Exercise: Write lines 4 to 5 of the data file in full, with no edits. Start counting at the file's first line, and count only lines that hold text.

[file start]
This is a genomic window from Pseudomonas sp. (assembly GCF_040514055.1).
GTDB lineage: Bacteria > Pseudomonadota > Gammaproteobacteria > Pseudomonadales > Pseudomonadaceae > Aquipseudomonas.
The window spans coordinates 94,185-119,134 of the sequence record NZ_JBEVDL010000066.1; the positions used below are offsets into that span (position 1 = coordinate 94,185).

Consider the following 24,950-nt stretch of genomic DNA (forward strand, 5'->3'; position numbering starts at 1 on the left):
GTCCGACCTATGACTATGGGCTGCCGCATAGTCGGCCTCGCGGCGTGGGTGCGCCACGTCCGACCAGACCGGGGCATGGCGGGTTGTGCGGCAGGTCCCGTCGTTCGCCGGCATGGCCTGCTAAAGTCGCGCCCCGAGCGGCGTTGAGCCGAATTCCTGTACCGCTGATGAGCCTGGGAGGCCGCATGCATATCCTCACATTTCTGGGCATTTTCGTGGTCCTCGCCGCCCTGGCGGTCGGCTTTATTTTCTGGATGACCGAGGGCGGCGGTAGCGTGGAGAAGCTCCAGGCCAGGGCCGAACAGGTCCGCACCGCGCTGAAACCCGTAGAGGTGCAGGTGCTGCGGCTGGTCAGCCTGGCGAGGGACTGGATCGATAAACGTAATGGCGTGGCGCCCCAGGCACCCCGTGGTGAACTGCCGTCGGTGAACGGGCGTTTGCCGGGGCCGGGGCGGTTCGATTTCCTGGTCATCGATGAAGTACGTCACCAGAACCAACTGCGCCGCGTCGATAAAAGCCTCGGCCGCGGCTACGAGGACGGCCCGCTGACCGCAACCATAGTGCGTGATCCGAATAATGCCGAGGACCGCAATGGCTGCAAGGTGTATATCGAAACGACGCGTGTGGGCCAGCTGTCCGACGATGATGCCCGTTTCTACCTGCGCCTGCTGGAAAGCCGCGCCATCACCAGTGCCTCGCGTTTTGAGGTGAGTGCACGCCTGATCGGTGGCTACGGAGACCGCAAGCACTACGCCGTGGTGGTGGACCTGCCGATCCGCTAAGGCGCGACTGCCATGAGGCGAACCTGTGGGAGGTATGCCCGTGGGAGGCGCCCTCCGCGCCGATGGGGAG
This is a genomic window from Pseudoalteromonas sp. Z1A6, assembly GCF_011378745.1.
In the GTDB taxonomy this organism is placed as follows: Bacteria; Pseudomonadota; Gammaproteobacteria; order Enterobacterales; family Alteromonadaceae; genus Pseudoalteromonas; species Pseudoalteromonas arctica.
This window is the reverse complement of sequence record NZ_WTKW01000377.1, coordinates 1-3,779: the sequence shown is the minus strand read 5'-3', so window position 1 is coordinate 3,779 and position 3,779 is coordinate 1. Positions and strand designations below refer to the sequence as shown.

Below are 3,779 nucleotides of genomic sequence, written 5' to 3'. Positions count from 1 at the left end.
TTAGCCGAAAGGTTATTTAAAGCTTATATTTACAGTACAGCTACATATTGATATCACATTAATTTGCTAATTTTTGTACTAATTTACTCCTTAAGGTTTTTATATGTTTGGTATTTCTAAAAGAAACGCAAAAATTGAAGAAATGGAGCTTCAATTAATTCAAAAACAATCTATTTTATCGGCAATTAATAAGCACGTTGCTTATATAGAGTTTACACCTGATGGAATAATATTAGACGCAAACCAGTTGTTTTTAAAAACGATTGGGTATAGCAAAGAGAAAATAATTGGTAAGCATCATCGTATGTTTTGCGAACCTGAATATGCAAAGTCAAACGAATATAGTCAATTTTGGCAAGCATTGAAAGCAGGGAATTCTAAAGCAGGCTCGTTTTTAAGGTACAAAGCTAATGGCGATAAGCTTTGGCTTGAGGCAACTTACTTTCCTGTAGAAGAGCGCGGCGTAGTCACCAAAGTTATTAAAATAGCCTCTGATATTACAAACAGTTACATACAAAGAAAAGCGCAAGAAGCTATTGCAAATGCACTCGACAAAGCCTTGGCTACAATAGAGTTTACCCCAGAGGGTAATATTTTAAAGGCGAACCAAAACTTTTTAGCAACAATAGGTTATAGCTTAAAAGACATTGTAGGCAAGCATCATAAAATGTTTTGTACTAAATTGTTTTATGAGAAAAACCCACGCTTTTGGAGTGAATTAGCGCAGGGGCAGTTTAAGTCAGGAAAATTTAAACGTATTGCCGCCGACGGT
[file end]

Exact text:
Consider the following 24,950-nt stretch of genomic DNA (forward strand, 5'->3'; position numbering starts at 1 on the left):
GTCCGACCTATGACTATGGGCTGCCGCATAGTCGGCCTCGCGGCGTGGGTGCGCCACGTCCGACCAGACCGGGGCATGGCGGGTTGTGCGGCAGGTCCCGTCGTTCGCCGGCATGGCCTGCTAAAGTCGCGCCCCGAGCGGCGTTGAGCCGAATTCCTGTACCGCTGATGAGCCTGGGAGGCCGCATGCATATCCTCACATTTCTGGGCATTTTCGTGGTCCTCGCCGCCCTGGCGGTCGGCTTTATTTTCTGGATGACCGAGGGCGGCGGTAGCGTGGAGAAGCTCCAGGCCAGGGCCGAACAGGTCCGCACCGCGCTGAAACCCGTAGAGGTGCAGGTGCTGCGGCTGGTCAGCCTGGCGAGGGACTGGATCGATAAACGTAATGGCGTGGCGCCCCAGGCACCCCGTGGTGAACTGCCGTCGGTGAACGGGCGTTTGCCGGGGCCGGGGCGGTTCGATTTCCTGGTCATCGATGAAGTACGTCACCAGAACCAACTGCGCCGCGTCGATAAAAGCCTCGGCCGCGGCTACGAGGACGGCCCGCTGACCGCAACCATAGTGCGTGATCCGAATAATGCCGAGGACCGCAATGGCTGCAAGGTGTATATCGAAACGACGCGTGTGGGCCAGCTGTCCGACGATGATGCCCGTTTCTACCTGCGCCTGCTGGAAAGCCGCGCCATCACCAGTGCCTCGCGTTTTGAGGTGAGTGCACGCCTGATCGGTGGCTACGGAGACCGCAAGCACTACGCCGTGGTGGTGGACCTGCCGATCCGCTAAGGCGCGACTGCCATGAGGCGAACCTGTGGGAGGTATGCCCGTGGGAGGCGCCCTCCGCGCCGATGGGGAG